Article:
Pirelli head of F1 and car racing Mario Isola spoke to MotorLAT’s Andrés López in an Instagram live session on Saturday, talking us through his career and how the Italian tyre manufacturer is preparing to get back on track after the first phase of the Covid-19 emergency.
Being a kart driver and motorsport enthusiast, Isola wrestled his way into automotive as a Pirelli test driver and eventually got involved in the racing department working in different championships before establishing in F1.
Speaking about the differences between road tyres and competition tyres, Isola said: “The stress level of a competition tyre is very different from the demands levels of a street car, or a Rally car, even in super cars it is not the same level of demand. The temperature and energy level in a tyre varies greatly depending on what you plan to use. For Pirelli there is no better testing ground than competitions, competing performance is always the goal and everything is focused on it”.
“When you are the only tyre supplier you have different technical challenges, you have to ensure that it is the same tyre for everyone, guaranteeing sports equity is very important, reliability is another key point. For example in F1, when we returned after 20 years of absence, we were asked for a tyre that had great degradation, it was clear that this was a completely new request for us because in the past we always worked on tires with little degradation, high consistency and with high levels of grip and so on. We had to do a lot of research and work on it, so it was a complete start challenge in F1”.
When it comes to designing tyres and homologating compounds, Pirelli must strike a compromise between a number of factors. Given the wide range of different track characteristics in the F1 calendar, tarmac roughness, the layout and weather conditions need to be taken into account.
MARIO ISOLA’S (BUSY) GRAND PRIX SCHEDULE
Travels and on-track action might have been brought to a halt due to Covid-19, but the season is set to start in almost six weeks’ time. Hence, it is time to brush up Pirelli’s race routine to prepare for a Grand Prix, from logistics to meetings and teamwork.
“I usually arrive on Wednesday afternoon, at the circuit on Thursday morning. Before myself I have other guys coming to the circuit on Sunday or Monday morning to set up the fitting area and the hospitality. This is the first step, then we usually fit the tyres and the rims on Wednesday and Thursday, on Thursday morning we have a meeting with the Pirelli engineers, called ‘Pre-event briefing’, where we discuss the expectations for the race weekend looking at the data collected throughout the previous years”.
“On Friday morning we are analyzing all the information that our engineers give us, because we have an engineer in each team who is sending us all the information in real time about the behavior of the tires, any comments from the engineers or the drivers. Between the sessions we check the tyres and on how they are using them. We also have a couple of on-track laboratories that analyse the tyres after their usage, at the end of the day we have a meeting to discuss the details of the day. We repeat everything Saturday and Sunday and at the end of the race we selected some tyres for general analysis, that would be in general terms my weekend, we make virtual meetings with the headquarters in Milan, so as you can see I am always busy”.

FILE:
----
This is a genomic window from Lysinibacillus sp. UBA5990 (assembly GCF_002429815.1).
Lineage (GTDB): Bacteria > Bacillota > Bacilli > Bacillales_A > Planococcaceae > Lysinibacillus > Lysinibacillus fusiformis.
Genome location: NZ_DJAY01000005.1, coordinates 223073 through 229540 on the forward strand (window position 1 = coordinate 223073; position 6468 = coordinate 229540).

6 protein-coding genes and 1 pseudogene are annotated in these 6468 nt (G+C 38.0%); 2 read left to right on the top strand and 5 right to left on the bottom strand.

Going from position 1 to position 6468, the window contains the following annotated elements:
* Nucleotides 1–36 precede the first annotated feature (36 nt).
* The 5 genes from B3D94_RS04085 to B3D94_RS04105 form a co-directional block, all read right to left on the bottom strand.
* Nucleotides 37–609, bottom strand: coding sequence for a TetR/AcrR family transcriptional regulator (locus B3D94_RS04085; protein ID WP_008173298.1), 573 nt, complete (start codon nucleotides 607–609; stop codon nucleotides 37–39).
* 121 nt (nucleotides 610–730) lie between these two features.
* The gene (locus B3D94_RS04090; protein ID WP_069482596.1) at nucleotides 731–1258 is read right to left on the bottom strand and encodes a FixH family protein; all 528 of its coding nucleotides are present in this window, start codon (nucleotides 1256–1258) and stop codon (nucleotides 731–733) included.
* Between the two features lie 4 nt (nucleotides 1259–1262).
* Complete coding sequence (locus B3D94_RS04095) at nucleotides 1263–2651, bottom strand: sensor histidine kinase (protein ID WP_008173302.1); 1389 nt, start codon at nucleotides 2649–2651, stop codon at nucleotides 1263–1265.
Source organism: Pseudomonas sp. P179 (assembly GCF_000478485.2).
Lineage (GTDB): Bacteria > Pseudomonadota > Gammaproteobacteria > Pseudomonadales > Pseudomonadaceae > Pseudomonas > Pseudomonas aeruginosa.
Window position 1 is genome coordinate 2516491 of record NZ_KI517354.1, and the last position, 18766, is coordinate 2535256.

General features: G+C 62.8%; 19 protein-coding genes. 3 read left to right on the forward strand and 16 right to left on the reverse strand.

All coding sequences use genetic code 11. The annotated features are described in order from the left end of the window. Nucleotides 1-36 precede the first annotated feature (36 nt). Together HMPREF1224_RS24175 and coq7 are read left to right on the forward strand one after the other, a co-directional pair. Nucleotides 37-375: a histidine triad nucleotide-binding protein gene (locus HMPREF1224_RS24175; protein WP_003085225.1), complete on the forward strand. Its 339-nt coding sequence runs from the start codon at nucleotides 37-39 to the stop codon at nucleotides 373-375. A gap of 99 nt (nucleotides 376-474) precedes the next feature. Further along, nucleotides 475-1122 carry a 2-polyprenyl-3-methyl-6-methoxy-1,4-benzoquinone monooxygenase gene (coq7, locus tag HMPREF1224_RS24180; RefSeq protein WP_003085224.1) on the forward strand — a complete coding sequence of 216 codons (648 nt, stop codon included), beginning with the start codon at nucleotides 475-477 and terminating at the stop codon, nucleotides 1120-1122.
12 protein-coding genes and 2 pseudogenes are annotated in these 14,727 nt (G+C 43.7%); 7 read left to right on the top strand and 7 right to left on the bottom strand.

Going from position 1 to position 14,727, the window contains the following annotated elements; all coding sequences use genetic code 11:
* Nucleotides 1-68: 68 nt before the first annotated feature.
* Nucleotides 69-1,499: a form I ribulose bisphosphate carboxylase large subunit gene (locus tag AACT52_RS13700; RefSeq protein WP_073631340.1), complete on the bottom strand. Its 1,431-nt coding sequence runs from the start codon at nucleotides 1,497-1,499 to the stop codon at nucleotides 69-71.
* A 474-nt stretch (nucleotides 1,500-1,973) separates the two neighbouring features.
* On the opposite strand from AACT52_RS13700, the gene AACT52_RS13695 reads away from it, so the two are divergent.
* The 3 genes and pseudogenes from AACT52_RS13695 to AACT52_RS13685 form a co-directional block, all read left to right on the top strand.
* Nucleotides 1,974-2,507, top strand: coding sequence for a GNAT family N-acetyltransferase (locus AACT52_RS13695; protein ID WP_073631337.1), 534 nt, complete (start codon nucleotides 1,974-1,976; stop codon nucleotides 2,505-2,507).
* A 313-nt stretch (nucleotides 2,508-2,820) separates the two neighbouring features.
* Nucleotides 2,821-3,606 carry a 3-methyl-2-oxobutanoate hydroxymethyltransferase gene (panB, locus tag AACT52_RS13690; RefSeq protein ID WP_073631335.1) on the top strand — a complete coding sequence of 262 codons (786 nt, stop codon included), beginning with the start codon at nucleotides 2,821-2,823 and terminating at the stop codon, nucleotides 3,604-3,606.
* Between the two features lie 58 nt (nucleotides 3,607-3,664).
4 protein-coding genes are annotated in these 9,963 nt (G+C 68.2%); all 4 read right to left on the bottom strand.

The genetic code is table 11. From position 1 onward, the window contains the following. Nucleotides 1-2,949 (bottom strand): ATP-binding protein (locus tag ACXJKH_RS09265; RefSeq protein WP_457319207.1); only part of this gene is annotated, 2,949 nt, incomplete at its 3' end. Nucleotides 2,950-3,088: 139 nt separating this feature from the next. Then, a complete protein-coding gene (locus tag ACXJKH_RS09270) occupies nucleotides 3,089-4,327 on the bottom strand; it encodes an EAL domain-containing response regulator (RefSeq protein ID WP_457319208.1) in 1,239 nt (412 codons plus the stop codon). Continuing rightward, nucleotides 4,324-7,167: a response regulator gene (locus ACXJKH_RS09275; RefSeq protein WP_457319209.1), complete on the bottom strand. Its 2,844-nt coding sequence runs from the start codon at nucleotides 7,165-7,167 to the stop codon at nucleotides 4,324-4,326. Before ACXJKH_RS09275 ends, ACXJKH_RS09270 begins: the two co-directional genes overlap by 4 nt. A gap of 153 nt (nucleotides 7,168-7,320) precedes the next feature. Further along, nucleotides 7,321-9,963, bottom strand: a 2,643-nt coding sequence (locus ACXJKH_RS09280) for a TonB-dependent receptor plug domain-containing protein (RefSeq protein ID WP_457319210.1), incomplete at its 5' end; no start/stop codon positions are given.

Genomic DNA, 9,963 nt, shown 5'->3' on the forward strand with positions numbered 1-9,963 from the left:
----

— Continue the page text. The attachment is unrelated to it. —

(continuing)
WHAT DOES IT TAKE TO RESUME F1 ACTION THROUGH COVID-19 TIMES?
“Everything is very difficult because with this situation we have different restrictions and protocols in each country. In some countries we have to fulfill a quarantine to enter, different protocols and procedures day by day the situation changes, for example in Italy they have already removed the quarantine for people who travel across Europe, so that is important for those of us who have to make work trips. Tyre-wise, we have a stock of tyres available for shipment immediately but we are analysing the best procedures to start our production in the most flexible way possible for all our personnel, even though at the moment everything is uncertain. Issues of flights, cargo flights, crossing borders, protocols and restrictions change every day. We have to pay attention not to make a single mistake”.
Events will take place without spectators and less people will be allowed in the paddock. How is Pirelli coping with such restrictive measures applied to the staff?
“We will send a little less staff. If we don’t have any press or promotional activities, maybe we can reduce the amount slightly. We don't know the exact number yet, normally there are 55 people, and we could probably reduce it to 50 or maybe 48. We have 20 tyre fitters and we have one engineer for each team. But we have to consider the workload for them because they have to prepare more than 1,800 tyres during the weekend”.
During the so-called ‘Phase 1’ in Italy, we have seen Mario Isola in a rather unusual context. The Italian was back on the frontline as a volunteer ambulance for 'Croce Viola' in Milan, his hometown, during the Covid-19 emergency.
“It was because when I finished high school, at 18, friends invited me to do it. - Isola recounts- At first I was scared but I went to do the training as a voluntary service and I started doing it. I realized how important it is to help when we face serious situations in life, it is important to be grateful to people and we do it out of passion. We are part of a great association, we are volunteers, in Italy we are part of an association called Anpas and only in Lombardy there are 112 associations so you can imagine how big this is, we are like a great family ”.